One of the longest-standing herbs for stress relief is lemon balm. Its history as a medicinal herb goes back to the time of the ancient Greeks. Animal studies show that lemon balm can modulate both mood and cognitive function. It not only enhances a sense of well-being but also improves learning and memory. You can take it in different ways such as topical (on the skin) or capsule. You may also make it into a drink or morning smoothie.
While there are a number of patented pharmaceuticals designed to address stress and anxiety, simple lavender has been shown to equal or even exceed their results. For example, one of the clinical trials involving Silexan, an oral preparation of lavender oil, found that those who consumed it reduced their symptoms associated with GAD such as restlessness, agitation, and disturbed sleep. In another similar study comparing Silexan to the pharmaceutical lorazepam (also sold as Ativan) found those who consumed Silexan for a period of six weeks improved their symptoms in exactly the same way as those taking lorazepam, but without the long list of side effects.
Women who have reproductive issues may be less stress-free than those who don’t. Worse, there may be a link between stress and infertility. Stress can impact fertility, as it may lead to hormone imbalance. For instance, high levels of cortisol can inhibit the function of progesterone, the hormone that stimulates the production of luteinizing hormone that induces ovulation. One of the herbs you can try is chasteberry. A well-known medicinal plant since ancient times, it can improve libido. It also optimizes the levels of progesterone and even helps women deal with premenstrual discomfort.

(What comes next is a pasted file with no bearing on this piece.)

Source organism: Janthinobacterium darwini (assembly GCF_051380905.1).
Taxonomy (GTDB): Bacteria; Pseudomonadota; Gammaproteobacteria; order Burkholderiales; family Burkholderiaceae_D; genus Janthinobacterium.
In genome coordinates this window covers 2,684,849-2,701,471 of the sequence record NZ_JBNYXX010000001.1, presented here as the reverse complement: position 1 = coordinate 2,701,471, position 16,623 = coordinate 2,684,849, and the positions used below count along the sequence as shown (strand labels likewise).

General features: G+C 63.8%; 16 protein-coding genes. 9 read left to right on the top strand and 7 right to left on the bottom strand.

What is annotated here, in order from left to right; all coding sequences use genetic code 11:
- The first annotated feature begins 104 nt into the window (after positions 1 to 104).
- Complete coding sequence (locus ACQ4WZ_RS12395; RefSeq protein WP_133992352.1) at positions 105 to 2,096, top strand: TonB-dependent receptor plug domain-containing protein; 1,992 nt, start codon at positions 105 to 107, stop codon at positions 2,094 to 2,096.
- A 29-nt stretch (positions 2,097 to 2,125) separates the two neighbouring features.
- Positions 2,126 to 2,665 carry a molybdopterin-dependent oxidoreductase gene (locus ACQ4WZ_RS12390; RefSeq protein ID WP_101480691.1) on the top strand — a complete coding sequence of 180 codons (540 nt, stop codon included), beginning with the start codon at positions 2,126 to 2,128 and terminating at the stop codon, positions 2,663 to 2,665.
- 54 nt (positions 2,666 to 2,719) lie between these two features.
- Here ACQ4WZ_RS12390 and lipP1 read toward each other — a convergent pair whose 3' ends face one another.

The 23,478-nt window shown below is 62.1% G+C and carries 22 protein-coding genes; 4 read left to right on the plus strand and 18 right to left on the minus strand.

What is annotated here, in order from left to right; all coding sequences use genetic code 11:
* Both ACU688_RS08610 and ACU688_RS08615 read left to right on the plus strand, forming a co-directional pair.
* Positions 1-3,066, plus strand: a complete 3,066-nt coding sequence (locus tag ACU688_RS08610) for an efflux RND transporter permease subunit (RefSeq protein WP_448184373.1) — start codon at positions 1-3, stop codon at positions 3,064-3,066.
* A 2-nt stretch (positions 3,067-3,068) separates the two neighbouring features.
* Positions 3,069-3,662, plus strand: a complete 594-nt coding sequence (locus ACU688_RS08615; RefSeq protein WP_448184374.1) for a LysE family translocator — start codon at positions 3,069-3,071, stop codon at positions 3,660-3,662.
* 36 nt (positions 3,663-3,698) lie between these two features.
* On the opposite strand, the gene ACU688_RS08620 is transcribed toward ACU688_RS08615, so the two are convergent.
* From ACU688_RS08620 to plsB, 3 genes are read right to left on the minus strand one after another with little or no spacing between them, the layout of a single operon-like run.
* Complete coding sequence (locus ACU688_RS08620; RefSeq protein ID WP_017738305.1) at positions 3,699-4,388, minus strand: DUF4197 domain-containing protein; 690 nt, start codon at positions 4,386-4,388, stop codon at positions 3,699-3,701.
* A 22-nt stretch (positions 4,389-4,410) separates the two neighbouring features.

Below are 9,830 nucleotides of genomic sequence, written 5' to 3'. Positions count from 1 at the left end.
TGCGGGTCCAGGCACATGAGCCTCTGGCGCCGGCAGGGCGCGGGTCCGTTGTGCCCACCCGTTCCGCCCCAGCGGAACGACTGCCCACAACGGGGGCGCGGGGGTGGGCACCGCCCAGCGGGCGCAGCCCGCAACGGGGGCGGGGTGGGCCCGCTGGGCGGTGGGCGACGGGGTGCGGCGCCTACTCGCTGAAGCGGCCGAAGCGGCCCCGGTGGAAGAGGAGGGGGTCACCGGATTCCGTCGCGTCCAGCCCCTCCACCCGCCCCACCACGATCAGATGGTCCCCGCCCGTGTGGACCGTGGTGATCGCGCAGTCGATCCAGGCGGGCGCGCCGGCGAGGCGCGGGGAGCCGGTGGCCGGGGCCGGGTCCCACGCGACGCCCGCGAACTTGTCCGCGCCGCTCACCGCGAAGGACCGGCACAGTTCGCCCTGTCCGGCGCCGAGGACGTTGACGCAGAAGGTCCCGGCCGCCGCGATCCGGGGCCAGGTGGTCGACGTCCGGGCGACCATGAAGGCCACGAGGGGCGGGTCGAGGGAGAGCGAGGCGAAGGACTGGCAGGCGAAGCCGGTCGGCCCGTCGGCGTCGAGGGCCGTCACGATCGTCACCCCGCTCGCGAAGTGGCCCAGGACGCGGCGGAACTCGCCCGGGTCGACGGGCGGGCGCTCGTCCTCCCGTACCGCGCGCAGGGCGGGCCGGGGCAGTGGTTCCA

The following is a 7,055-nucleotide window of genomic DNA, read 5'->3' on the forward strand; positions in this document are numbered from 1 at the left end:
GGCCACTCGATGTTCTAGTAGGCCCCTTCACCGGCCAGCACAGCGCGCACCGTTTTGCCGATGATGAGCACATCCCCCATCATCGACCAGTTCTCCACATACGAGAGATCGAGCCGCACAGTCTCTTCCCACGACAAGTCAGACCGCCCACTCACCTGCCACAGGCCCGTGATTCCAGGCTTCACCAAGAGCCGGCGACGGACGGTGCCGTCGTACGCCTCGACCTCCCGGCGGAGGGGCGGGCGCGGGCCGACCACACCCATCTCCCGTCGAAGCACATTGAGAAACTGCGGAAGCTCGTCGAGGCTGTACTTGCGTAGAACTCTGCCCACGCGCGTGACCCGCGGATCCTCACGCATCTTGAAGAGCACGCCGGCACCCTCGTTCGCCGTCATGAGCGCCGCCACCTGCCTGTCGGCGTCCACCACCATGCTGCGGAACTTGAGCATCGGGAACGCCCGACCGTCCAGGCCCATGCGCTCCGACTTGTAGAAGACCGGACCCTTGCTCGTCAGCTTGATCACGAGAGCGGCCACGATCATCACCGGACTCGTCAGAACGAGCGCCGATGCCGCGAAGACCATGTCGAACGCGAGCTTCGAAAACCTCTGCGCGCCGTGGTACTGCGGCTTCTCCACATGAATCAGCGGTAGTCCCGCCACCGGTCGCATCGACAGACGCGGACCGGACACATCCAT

Damiana is another herb used to relieve anxiety, nervousness and mild depression, especially if these symptoms have a sexual component. The herb is also used as a general tonic to improve wellness. As a general tonic it is said to act as a stimulant, improve circulation, and regulate hormonal activity. Some herbal practitioners also use it as a diuretic. Damiana tonic should be used moderately, and not be taken on a long-term basis. The active ingredient in damiana is a volatile oil having calming effect not unlike THC from cannabis.
And speaking of cannabis, my report would not be complete without discussing cannabis and stress relief. Recent studies show that cannabis does relieve stress, but only at low doses. Those receiving a low-dose capsule containing 7.5 milligrams of THC showed more stress relief than those receiving a moderate dose of 12.5 milligrams. Much more study is needed here, and this author recommends becoming thoroughly aware of the legalities of medical marijuana, as well as finding a practitioner with specialized experience in medicinal cannabis.
Many studies show that simply becoming more physically active will improve how one deals with stress. Any kind of physical activity works. Walking, biking, swimming, working out at a gym and jogging are great starts. Getting the heart pumping and the blood flowing has a very positive effect on the stress we accrue in an otherwise sedentary existence. Yoga can be classed as both physical and spiritual, for some obvious reasons. Overall, the goal with physical activity is to burn off the anxiety (and stress chemistry) with physical exertion.